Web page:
Foreign Premier League Fans: What Do They Bring To The Table?

Football fans inside a club somewhere in Asia
Football fans inside a club somewhere in Asia


Football isn’t just renowned for being popular across the main parts of Europe. All sides of the world follow what is described as the beautiful game, including continents such as Asia and North & South America. Asia in particularly is becoming massively involved with not only promoting its major leagues in China, Hong Kong with the influential signings of Nicolas Anelka and Didier Drogba on executive wage packets but people from Asia are becoming massively involved with the popularity of the game in Europe.

The amount of professional players now in Europe is also becoming apparent with the likes of Shinji Kagawa who recently earned a move to three times European Champions, Manchester United from Borussia Dortmund. Ji Sung Park was at Manchester United for many years before moving to Queens Park Rangers this season.

So is it good for the world of football that so many people outside of Europe are following the best leagues in Europe, such as the English Premier League and the Spanish La Liga? It is clear to see that the Asian community is extremely wealthy, one of the many reasons why European clubs are spending their pre season tours over in Asia – purely for marketing and commercial purposes as it is extremely beneficial to the club.

Manchester United always makes sure that every summer they spend a part of their preseason campaign outside of Europe. Not only is pre season important for teams to prepare for their domestic season but it is also a massive chance to boost the clubs reputation outside of its native country. For Manchester United they will more often than not spend time in America or Asia because of the population in these areas and there are legions of fans who are ready to pay any amount to watch their favourite stars up-close.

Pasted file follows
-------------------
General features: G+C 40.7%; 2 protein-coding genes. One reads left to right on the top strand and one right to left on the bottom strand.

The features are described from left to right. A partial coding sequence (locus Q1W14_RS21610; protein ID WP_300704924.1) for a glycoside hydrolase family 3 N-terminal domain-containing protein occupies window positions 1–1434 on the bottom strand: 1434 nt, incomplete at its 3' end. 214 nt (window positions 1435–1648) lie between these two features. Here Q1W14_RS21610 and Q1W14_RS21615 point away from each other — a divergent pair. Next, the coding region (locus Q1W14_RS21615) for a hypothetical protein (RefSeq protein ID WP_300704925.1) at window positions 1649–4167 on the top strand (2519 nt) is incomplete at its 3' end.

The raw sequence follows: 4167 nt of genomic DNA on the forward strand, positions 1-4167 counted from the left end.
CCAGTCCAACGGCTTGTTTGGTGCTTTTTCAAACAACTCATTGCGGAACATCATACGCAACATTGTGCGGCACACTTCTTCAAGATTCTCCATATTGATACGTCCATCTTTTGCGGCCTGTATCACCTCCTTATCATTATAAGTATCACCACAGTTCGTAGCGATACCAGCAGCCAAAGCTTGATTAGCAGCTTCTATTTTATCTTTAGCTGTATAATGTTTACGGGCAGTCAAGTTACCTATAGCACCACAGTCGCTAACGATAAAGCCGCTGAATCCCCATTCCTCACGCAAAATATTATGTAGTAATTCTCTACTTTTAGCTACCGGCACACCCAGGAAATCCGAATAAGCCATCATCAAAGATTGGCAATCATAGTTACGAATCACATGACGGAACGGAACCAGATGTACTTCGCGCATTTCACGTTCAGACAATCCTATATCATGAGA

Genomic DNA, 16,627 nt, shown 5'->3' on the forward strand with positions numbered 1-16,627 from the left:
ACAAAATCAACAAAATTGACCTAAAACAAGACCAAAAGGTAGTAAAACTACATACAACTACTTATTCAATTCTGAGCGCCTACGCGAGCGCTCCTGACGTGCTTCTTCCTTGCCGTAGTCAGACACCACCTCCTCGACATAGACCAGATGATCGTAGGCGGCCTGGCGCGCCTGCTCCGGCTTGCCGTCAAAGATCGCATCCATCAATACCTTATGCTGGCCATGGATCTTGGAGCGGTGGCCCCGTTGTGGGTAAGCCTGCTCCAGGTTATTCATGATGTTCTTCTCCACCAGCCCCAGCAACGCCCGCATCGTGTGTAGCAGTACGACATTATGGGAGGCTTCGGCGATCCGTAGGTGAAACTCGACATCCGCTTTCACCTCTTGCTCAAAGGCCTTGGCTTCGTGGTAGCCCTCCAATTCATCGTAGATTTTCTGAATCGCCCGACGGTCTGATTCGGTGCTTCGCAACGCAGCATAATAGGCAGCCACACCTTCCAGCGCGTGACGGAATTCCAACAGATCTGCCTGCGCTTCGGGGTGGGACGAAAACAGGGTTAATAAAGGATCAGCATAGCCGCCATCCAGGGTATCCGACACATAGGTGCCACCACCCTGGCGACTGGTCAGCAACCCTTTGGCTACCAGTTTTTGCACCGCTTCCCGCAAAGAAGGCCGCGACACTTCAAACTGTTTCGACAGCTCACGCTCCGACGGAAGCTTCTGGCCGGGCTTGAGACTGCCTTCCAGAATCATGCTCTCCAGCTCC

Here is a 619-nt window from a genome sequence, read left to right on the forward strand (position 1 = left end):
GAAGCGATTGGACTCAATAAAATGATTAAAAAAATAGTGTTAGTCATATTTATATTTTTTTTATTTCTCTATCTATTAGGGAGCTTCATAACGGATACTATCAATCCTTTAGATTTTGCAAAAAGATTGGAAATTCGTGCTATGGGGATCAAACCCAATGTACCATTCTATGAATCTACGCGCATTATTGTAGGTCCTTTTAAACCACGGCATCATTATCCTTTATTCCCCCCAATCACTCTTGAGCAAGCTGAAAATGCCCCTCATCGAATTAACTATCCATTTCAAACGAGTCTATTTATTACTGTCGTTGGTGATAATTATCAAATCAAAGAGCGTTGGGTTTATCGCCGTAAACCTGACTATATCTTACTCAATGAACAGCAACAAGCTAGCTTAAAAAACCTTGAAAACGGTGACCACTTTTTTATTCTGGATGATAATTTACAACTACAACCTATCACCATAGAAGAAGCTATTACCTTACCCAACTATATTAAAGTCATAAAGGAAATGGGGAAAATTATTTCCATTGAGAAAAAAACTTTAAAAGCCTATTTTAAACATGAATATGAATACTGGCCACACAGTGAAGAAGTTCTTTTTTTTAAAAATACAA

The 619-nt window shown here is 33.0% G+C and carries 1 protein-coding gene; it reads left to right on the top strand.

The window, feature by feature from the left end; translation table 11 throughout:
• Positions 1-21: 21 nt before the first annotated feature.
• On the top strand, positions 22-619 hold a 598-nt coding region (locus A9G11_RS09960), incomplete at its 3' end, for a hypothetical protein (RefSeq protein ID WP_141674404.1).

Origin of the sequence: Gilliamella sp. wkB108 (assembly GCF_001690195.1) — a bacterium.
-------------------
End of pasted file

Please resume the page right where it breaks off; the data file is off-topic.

Back in England, with the success that Manchester United has had it’s easy for them to fill their 70,000+ stadium. You can guarantee that a good percentage of the support they get every week is from outside of England. A recent survey conducted by market research group Kantar reveals that almost half of their 659 million fans were in Asia-Pacific.

It is good for Manchester United, it is good for England. It brings revenue in and with the financial crisis that England is currently in they need as much tourism as they can get. But football wise this can have a negative effect. Although United is one of the biggest clubs in the world, the atmosphere inside Old Trafford on home days isn’t known for being the fiercest. In comparison to the diehard fans inside of Real Madrid or Barcelona or for that matter in Newcastle’s st. James also has an atmosphere that can bring down the stadiums.

Not only are teams benefitting from the fans revenue, but also businesses and huge brands across Asia are pumping money into the European community in the form of sponsorship which for some clubs has a major contribution to keeping the club afloat. Unless you’re owned by a Russian tycoon: Chelsea (Roman Abrahomvic) & Anzhi Makhachkala (Suleyman Kerimov) then you’re going to rely on sponsorship to be one of your main sources of income.

Arsenal has been sponsored by Fly Emirates for many years and recently extending their contract for 5 years in a sum worth £150million. This is under the parent company of the Fly Emirates Group whose recent revenue current stands at £67.4billion. Based in United Arab of Emirates which is where every multi billion pound businessman is practically based. This has had huge implications on football teams for the better such as Manchester City and Paris St Germain of England and France respectively.

Known as foreigners before but now they are known as the owners who are prepared to splash many millions on bringing the world’s best football players to their clubs.  Every fan wants to see the best players in the world in their country but in the long run this could have significant negative effects on the economy if these owners were to soon one day decide to leave the club.

In summary, supporting two football teams can be seen either way. For the passionate and dedicated season ticket holders who want to create an atmospheric fortress for their sides home games, the amount of fans who aren’t seen as ‘true fans’, those coming from Asia for example could possibly be hampering it. But for the financial aspects of football, the English Premier League and the Spanish La Liga wouldn’t be where they are now without the benefits of supporters from outside of Europe.

Written by Dinesh V

Co-founder of Soccersouls. Living a start-up life 24/7
Follow @dineshintwit

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